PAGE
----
Joaquin Phoenix is a force of nature.  His acting puts this movie on the map, just because of his virtuoso performance.  But the movie itself is bizarre, and dark, and violent, not suitable for children, and for that matter, would starve for any kind of audience, were it not for the way Phoenix brings to the spotlight a character who prefers the shadows.

            Phoenix plays Arthur Fleck, a sad-sack clown in New York City, who's employed by a barely-afloat rent-a-clown company.  The other guys seem to be just as marginal as Arthur, who holds up a “Liquidation” sign in front of a furniture store, or sings “If You're Happy And You Know It” to a children's hospital cancer ward.  But Arthur can barely contain his brooding, enigmatic personality, even for a few moments of gainful employment.  He lives with his elderly mother, whom he takes care of, sort of---their relationship is built more on mutual need than any kind of tenderness or affection.  Arthur thinks he's going to make it as a stand-up comic.  He keeps notes about possible jokes, but his notebook is filled with pitiable one-liners like “I hope my death makes more cents (sic) than my life.”  He doesn't seem “all there,” mentally.  He appears to be, at the very least, manic/depressive, and probably full-blown bipolar.  It doesn't help that he seems to have inherited his narcissistic personality disorder from his mother, who, it turns out, is delusional about herself and her son's origins.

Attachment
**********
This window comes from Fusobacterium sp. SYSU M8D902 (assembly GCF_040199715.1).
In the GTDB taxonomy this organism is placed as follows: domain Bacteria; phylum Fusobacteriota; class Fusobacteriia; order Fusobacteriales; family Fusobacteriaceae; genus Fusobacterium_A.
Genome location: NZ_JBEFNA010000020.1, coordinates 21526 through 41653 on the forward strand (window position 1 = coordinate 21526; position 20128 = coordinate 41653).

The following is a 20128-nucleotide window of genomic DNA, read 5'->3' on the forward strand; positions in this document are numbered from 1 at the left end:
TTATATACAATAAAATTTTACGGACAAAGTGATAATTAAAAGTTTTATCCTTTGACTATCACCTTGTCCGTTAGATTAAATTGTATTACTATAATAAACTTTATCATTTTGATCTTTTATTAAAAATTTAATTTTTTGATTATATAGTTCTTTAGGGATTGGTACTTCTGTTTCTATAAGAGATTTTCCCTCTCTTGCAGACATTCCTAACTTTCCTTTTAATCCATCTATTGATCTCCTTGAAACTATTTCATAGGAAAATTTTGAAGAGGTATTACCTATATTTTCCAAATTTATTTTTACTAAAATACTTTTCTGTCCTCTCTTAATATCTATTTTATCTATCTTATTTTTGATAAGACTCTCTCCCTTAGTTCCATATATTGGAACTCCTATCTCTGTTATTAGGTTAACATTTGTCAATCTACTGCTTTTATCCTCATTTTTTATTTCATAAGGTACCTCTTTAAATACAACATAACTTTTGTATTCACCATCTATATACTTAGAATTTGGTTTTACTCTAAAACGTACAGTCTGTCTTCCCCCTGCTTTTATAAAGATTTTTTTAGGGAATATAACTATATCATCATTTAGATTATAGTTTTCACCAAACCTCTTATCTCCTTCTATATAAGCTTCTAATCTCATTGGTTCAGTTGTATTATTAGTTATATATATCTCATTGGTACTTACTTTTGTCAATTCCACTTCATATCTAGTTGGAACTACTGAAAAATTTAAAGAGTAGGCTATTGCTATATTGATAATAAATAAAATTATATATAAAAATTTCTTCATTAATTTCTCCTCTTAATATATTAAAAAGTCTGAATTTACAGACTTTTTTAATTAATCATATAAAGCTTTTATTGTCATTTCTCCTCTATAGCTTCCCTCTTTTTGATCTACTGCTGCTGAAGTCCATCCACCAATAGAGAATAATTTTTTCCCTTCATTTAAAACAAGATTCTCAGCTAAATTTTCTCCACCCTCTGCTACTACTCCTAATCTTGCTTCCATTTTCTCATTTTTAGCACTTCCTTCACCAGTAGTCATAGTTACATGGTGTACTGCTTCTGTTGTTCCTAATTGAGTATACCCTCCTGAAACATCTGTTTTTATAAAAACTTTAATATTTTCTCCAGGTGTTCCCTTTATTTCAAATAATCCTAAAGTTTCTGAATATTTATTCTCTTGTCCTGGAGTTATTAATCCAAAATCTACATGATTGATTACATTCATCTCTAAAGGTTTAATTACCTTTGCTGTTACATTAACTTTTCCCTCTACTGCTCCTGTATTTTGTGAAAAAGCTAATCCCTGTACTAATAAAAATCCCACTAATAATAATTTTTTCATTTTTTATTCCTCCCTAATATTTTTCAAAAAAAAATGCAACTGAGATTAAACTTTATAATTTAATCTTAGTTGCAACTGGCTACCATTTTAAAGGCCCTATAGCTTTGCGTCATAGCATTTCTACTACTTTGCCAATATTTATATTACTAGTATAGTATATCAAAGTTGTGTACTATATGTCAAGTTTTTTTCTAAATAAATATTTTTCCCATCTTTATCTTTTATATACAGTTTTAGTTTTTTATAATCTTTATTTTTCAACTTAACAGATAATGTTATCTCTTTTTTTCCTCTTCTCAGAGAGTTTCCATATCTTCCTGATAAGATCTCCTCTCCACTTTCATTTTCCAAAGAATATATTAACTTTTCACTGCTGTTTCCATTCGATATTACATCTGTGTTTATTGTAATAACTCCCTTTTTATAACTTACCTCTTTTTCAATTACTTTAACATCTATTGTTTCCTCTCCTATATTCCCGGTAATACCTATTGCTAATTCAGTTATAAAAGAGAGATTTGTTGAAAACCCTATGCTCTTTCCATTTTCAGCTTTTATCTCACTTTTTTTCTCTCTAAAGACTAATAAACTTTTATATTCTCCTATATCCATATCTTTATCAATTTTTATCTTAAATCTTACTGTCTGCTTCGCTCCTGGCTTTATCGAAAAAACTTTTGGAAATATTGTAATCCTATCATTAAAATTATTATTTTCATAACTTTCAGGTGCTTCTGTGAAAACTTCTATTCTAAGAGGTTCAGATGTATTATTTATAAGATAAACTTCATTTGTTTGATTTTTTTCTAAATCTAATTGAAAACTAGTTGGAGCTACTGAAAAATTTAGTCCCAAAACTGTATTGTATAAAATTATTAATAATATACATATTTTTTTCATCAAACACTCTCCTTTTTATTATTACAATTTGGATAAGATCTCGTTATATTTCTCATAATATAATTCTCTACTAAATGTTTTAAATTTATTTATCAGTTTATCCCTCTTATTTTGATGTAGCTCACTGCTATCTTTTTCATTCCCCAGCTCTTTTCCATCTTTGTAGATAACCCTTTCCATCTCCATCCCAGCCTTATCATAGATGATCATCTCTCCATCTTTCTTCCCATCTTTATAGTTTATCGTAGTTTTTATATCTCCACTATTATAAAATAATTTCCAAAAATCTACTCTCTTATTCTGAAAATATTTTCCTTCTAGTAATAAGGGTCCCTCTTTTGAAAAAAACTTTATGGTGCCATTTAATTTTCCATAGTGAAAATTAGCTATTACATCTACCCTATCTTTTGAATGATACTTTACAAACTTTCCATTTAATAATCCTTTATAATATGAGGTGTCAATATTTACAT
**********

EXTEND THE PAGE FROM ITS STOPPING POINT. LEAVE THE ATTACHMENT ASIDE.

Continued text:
The only temporary bright spot in Arthur's life is a neighbor down the hall, Sophie (Zazie Beetz), who at least interacts with him like a normal person, until he manages to freak her out, as well.  We watch Arthur's downward spiral, wondering how demented he's going to become, but then Director (and co-writer) Todd Phillips broadens the scope for us.  A television program that Arthur and his Mom watch regularly becomes the focus for Arthur's meglamania.  And there's something happening on the streets that's kind of a volatile mix between the “Occupy Wall Street” movement and primal renegade descending into chaotic rioting.  The clown's face becomes the symbol of this strange new dystopian bravura, and our Joker revels in the destructive madness.

            Yes, there's a nod to comic book culture, with the Joker meeting Bruce Wayne as a lad, the wealthy Gothamite who would later become Batman, and, not coincindentally, the Joker's nemesis.  But this movie is really all about the disordered psyche of the Joker.  We viewers literally don't know what's going to happen next in this creatively violent byzantine screenplay.  All we know is that this Joker guy really creeps us out.  Which is exactly the intent.


Dr. Ronald P. Salfen, DFW Film Critics Association